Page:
The Lounge is rated PG. If you're about to post something you wouldn't want your
kid sister to read then don't post it. No flame wars, no abusive conduct, no programming
questions and please don't post ads.
Not really. I accept one day my life will end, no matter what I do, so I use that as motivation to enjoy life while I have it.
And as a result, I don't really concern myself with every tiny thing that could go wrong. I could get cancer from smoking an occasional cigar, or from forgetting to wear sun screen, or just by living in Colorado (we get the second most solar radiation of all US states, as well as second most from terrestrial sources, putting us at number one for total radiation exposure). But I could get stuck by lightning or die in a car accident too. It's all about balancing risks and rewards. (Of course, I wouldn't become become a frequent smoker for similar reason, the risk would outweigh the reward.)
As a runner myself... I feel your pain. Some people are really clueless as to what's going on around them. I had a guy open his car door right as I was running by, people get in front of me walking slowly while I'm running by all the time, and of course... moving vehicles are always a hazard since they refuse to give the right of way to people in general (around here anyway).
Actually, some other inconsiderate fool was walking three dogs on the sidewalk without a leash. The big dog, like big dogs do, ran from me, one little dog hid behind the woman, and the third little yapper charged for the kill. I was about to practice for soccer when it changed its mind at the last second and didn't bite my ankle.
In 20 years of running, I've never been spat upon. Yelled at, cursed, threatened with vehicular homicide, but never spit.
Ennis Ray Lynch, Jr. wrote:
The only plus side to the ordeal is anger makes me run faster. I shaved two
minutes off my average time.
I've done that a few times. I run during my lunch hour at work. If the morning's gone badly, I will occasionally turn in a faster time than usual. Other times I go out and run until I'm not pissed off any more.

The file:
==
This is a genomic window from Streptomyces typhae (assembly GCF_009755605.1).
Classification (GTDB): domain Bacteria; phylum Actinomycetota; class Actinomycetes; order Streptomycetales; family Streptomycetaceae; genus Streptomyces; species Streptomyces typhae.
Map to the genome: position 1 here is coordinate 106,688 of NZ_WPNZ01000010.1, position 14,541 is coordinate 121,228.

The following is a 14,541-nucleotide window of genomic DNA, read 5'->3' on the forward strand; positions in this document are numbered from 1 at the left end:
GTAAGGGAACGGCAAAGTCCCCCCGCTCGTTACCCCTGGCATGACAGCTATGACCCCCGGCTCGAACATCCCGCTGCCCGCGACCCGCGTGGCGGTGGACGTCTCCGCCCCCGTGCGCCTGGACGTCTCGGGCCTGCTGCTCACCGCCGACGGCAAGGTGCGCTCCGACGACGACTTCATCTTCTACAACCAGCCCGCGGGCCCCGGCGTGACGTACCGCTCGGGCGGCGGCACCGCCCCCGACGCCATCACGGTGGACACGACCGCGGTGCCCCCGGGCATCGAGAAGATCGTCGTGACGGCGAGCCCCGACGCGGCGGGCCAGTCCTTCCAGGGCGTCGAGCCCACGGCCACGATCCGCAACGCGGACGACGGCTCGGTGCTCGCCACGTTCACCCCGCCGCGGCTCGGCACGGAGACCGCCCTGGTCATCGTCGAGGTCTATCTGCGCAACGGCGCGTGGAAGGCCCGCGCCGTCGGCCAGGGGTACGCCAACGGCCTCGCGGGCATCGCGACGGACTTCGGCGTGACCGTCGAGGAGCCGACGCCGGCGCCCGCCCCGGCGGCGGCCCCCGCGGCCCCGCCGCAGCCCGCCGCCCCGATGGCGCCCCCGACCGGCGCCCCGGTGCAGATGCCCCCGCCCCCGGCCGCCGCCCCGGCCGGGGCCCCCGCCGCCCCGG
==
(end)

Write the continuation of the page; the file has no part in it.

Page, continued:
One time I told my boss I would be late getting back, and would miss a 1:00 p.m. meeting. He grumbled until I told him "either I run long today, or we have my big debut on CNN. Your call."
So there I was walking down the left side of a sidewalk last night while smoking a cigarette. Still nursing a sprained left ankle and wrist from when some inconsiderate jogger ran me over last week - I was moving quite slowly and holding the cigarette in my right hand. I sensed the same moron approaching quickly behind me and just like last time he made no effort to warn me of his passing or create a passable distance between us. As he passed I hocked a lugie in his general direction.
My feigned surprise and apology was good enough the arrogant bastard didn't recognize me as one of his "victims" from last week.
I have tried all sorts of things. My first line of defense is watching the people, as a runner I am going a lot slower than a bicyclist so I have plenty of time to observe behavior. Individuals walking erratically, or in groups get a loud clap as I approach. Shouting doesn't help, 1) I am running and it wastes my breath, 2) If I do it far away they will not hear) and 3) If I do it as I am approaching they usually leap erratically and most often directly into my path. Clapping carries further. When an individual seems to be walking in a clear and consistent manor on one side of the sidewalk and not the middle I usually offer no sound. The primary reason is, most times, when I alert my presence to people in front in this case they can't seem to decide which direction to choose. It is nearly impossible for me to pick safe path when another pedestrian is "panicking" and trying to decide where to be so they are not in the way. It is worse for groups because individuals usually choose different paths. Really, all actions on my part seem to be a clear loss for me. I have accepted it but to be spit on was just a new low in human social behavior that I had to rant about.
I really ought to. There are public tours, but I can probably ask for a better one. It is a DOE sight, so photography might be limited on some stuff. They have herds of albino deer there, I've seen them.
I just checked, they are white deer, not albino, but freaky looking.
White deer makes more sense than albinism. Albinism, in people at least, is a somewhat rare condition (aproximately 1 in 17,000, varies by ethnic group) and it would be definitely unusual to have a whole lot of them in one population. In that case I would suspect some unusual cause.
The report of my death was an exaggeration - Mark Twain
I want super powers, actually, I want to be the Hulk.
"I controlled my laughter and simple said "No,I am very busy,so I can't write any code for you". The moment they heard this all the smiling face turned into a sad looking face and one of them farted. So I had to leave the place as soon as possible." - Mr.Prakash One Fine Saturday. 24/04/2004